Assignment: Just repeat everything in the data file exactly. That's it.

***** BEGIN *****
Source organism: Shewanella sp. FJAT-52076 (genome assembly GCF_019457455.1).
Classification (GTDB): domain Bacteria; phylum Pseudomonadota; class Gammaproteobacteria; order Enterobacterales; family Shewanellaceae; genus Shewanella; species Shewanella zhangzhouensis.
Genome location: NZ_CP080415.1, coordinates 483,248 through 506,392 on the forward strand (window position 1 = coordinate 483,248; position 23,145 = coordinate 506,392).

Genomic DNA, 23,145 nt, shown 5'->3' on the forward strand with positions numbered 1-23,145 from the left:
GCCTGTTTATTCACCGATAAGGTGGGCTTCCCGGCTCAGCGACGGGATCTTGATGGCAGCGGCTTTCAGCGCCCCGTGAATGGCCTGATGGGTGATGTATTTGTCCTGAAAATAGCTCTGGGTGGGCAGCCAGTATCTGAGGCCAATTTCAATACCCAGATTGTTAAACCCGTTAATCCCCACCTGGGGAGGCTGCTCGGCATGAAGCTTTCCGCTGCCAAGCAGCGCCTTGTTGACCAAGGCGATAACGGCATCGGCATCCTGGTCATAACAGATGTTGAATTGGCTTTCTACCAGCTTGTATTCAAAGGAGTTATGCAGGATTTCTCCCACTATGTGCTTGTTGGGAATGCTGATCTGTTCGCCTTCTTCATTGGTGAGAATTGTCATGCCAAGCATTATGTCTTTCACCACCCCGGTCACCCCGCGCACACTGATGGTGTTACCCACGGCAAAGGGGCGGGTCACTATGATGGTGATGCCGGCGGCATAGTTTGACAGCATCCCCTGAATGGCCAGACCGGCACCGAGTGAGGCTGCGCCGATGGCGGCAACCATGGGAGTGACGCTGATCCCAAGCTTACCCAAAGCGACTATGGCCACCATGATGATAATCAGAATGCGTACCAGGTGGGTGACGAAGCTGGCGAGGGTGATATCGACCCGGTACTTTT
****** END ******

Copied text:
Source organism: Shewanella sp. FJAT-52076 (genome assembly GCF_019457455.1).
Classification (GTDB): domain Bacteria; phylum Pseudomonadota; class Gammaproteobacteria; order Enterobacterales; family Shewanellaceae; genus Shewanella; species Shewanella zhangzhouensis.
Genome location: NZ_CP080415.1, coordinates 483,248 through 506,392 on the forward strand (window position 1 = coordinate 483,248; position 23,145 = coordinate 506,392).

Genomic DNA, 23,145 nt, shown 5'->3' on the forward strand with positions numbered 1-23,145 from the left:
GCCTGTTTATTCACCGATAAGGTGGGCTTCCCGGCTCAGCGACGGGATCTTGATGGCAGCGGCTTTCAGCGCCCCGTGAATGGCCTGATGGGTGATGTATTTGTCCTGAAAATAGCTCTGGGTGGGCAGCCAGTATCTGAGGCCAATTTCAATACCCAGATTGTTAAACCCGTTAATCCCCACCTGGGGAGGCTGCTCGGCATGAAGCTTTCCGCTGCCAAGCAGCGCCTTGTTGACCAAGGCGATAACGGCATCGGCATCCTGGTCATAACAGATGTTGAATTGGCTTTCTACCAGCTTGTATTCAAAGGAGTTATGCAGGATTTCTCCCACTATGTGCTTGTTGGGAATGCTGATCTGTTCGCCTTCTTCATTGGTGAGAATTGTCATGCCAAGCATTATGTCTTTCACCACCCCGGTCACCCCGCGCACACTGATGGTGTTACCCACGGCAAAGGGGCGGGTCACTATGATGGTGATGCCGGCGGCATAGTTTGACAGCATCCCCTGAATGGCCAGACCGGCACCGAGTGAGGCTGCGCCGATGGCGGCAACCATGGGAGTGACGCTGATCCCAAGCTTACCCAAAGCGACTATGGCCACCATGATGATAATCAGAATGCGTACCAGGTGGGTGACGAAGCTGGCGAGGGTGATATCGACCCGGTACTTTT